The Drought Management Task Force is scheduled to meet again Aug. 23 at 10 a.m. For more information on water conservation and what residents can do, visit EEA’s drought page and water conservation page.

Aug. 9, 2022

Aquidneck Island Transit to Go Electric

The Rhode Island Public Transit Authority is being awarded a $22.4 million federal grant to buy 25 new electric buses and recharging infrastructure, according to the state’s congressional delegation. The funding will allow all Aquidneck Island-based transit services to go electric.

The grant is made available through the Rebuilding American Infrastructure with Sustainability and Equity (RAISE) discretionary grant program.

Aug. 3, 2022

Longtime Conservationist’s Work Honored with Merritt Award

Paul Roselli, president of the Burrillville Land Trust and the longest-tenured board member of the Rhode Island Land Trust Council, was honored last month at the 19th annual Rhode Island Land and Water Conservation Summit for his longtime advocacy of environmental issues and land conservation.

During the three-day summit at the University of Rhode Island, Roselli was awarded with the Peter Merritt Conservation Award, given in honor of the late Peter Merritt, a founding member and second president of the Aquidneck Land Trust.

“Its a great honor and one that I readily share with everyone who fights for land protection,” said Roselli, a Burrillville resident. “It takes a village to save our sense of place.”

July 30, 2022

DOH and DEM Recommend Avoiding Contact with Parts of Johnson’s Pond

The Rhode Island Department of Health and the Rhode Island Department of Environmental Management are advising people to avoid contact with the Bridge Area of Island Drive of Johnson’s Pond in Coventry because of blue-green algae (cyanobacteria) blooms.

Bloom conditions can change quickly, and other areas of the pond, also called the Flat River Reservoir, may be affected, so users in other areas should exercise caution, according to state officials.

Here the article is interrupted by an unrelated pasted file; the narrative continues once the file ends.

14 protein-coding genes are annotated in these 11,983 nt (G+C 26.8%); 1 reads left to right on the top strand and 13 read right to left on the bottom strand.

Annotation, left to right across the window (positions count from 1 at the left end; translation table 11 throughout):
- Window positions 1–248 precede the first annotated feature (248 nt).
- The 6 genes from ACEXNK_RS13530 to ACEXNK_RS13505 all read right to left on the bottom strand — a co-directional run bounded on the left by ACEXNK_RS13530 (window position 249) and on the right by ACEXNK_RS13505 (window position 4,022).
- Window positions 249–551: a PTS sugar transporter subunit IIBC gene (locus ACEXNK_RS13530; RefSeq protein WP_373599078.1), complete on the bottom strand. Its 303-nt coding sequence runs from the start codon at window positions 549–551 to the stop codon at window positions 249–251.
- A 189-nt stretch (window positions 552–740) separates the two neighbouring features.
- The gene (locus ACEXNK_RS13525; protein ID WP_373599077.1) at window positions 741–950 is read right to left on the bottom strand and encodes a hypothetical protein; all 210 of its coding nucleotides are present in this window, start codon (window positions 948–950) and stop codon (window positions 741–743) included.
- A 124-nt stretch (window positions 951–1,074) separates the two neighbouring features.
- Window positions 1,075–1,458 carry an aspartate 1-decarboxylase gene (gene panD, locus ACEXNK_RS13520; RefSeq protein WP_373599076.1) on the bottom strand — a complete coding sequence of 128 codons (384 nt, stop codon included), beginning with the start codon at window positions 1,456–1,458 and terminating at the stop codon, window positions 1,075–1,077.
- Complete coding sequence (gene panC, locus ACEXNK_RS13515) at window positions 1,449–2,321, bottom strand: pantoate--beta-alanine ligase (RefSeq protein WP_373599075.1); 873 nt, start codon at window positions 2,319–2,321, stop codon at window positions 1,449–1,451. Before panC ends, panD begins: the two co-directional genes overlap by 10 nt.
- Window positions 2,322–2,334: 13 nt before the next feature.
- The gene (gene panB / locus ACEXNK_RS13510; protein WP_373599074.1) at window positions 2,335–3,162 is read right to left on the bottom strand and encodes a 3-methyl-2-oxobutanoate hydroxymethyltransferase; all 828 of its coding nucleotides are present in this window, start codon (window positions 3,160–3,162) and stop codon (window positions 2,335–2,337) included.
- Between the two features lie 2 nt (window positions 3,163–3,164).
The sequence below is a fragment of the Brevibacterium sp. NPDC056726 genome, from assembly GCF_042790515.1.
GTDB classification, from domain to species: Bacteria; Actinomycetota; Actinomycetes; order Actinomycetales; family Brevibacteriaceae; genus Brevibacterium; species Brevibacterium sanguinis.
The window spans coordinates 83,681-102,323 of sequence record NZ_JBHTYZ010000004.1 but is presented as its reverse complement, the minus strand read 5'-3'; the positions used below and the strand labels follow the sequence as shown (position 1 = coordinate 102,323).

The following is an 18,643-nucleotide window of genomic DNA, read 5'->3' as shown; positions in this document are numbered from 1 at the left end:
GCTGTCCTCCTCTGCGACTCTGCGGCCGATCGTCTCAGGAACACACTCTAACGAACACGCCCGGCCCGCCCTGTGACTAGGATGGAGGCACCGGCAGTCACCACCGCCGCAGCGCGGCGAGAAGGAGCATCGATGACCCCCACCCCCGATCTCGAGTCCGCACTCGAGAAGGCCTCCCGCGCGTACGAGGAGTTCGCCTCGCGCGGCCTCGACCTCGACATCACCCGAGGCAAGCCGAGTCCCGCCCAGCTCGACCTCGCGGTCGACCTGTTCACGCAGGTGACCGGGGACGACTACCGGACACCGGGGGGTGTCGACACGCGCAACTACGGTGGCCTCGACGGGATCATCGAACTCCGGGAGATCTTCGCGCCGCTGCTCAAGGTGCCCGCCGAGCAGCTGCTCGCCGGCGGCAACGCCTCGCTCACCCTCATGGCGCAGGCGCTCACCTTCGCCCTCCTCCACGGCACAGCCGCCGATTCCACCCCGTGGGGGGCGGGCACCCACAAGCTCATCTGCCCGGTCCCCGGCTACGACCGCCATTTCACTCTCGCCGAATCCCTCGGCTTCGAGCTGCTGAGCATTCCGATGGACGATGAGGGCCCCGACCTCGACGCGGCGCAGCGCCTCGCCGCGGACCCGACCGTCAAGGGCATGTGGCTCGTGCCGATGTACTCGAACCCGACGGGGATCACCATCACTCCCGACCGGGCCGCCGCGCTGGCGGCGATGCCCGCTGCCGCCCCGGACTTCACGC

Blue-green algae can produce toxins that can harm humans and animals, and toxins were present in recent samples at both sites. Toxins may persist in the water after the blue-green algae bloom is no longer visible.

People should be careful not to ingest water or eat fish from the ponds, according to state officials. All recreation, including fishing, boating, and kayaking, should be avoided. Animals who may ingest pond water are especially at risk from exposure to the algal toxins, so owners should not allow pets to drink or swim in the water. The advisory will remain in effect until further notice.

Contact with water containing blue-green algae commonly causes irritation of the skin, nose, eyes, and/or throat. Common health effects associated with ingesting water containing algal toxins include stomachache, diarrhea, vomiting, and nausea. Rarer health effects include dizziness, headache, fever, liver damage, and nervous system damage. Young children and pets are at a particular risk for health effects associated with algal toxins.

If you come into contact with the water, rinse your skin with clean water as soon as possible and, when you get home, take a shower and wash your clothes. Similarly, if your pet comes into contact with the water, immediately wash your pet with clean water. Do not let the animal lick its fur.

DEM encourages people to send reports of suspected blue-green algae blooms, along with photographs if possible, to